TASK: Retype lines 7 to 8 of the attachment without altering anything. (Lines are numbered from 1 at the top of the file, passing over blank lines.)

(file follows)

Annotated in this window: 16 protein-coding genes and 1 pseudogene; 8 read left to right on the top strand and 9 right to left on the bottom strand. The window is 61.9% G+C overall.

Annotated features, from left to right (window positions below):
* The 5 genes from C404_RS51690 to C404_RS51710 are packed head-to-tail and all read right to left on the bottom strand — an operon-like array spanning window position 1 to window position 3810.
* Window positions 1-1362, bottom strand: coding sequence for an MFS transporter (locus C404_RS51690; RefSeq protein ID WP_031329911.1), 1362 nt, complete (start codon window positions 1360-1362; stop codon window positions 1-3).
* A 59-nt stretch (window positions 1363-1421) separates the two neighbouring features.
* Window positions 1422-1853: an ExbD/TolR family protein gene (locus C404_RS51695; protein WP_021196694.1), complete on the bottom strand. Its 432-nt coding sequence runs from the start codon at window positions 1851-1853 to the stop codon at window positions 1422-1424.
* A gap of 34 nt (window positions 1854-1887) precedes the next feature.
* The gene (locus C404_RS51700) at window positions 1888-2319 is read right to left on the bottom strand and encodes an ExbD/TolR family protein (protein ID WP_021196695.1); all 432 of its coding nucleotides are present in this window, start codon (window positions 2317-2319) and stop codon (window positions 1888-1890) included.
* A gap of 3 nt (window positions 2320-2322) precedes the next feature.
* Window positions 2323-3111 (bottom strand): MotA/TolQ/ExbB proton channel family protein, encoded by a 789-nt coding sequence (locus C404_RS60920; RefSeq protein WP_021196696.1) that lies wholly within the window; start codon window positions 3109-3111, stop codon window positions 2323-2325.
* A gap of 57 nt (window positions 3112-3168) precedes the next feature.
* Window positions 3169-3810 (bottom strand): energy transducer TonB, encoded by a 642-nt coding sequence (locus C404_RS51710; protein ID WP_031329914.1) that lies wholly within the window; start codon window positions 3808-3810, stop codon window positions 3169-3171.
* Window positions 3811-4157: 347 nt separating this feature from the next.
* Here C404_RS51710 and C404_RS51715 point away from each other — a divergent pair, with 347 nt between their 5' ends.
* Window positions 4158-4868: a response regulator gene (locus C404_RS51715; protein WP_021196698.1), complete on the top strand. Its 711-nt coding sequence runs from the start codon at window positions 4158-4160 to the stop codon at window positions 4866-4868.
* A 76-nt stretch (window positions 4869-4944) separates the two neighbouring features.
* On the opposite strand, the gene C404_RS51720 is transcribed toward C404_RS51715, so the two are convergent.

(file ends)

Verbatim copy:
* A gap of 34 nt (window positions 1854-1887) precedes the next feature.
* The gene (locus C404_RS51700) at window positions 1888-2319 is read right to left on the bottom strand and encodes an ExbD/TolR family protein (protein ID WP_021196695.1); all 432 of its coding nucleotides are present in this window, start codon (window positions 2317-2319) and stop codon (window positions 1888-1890) included.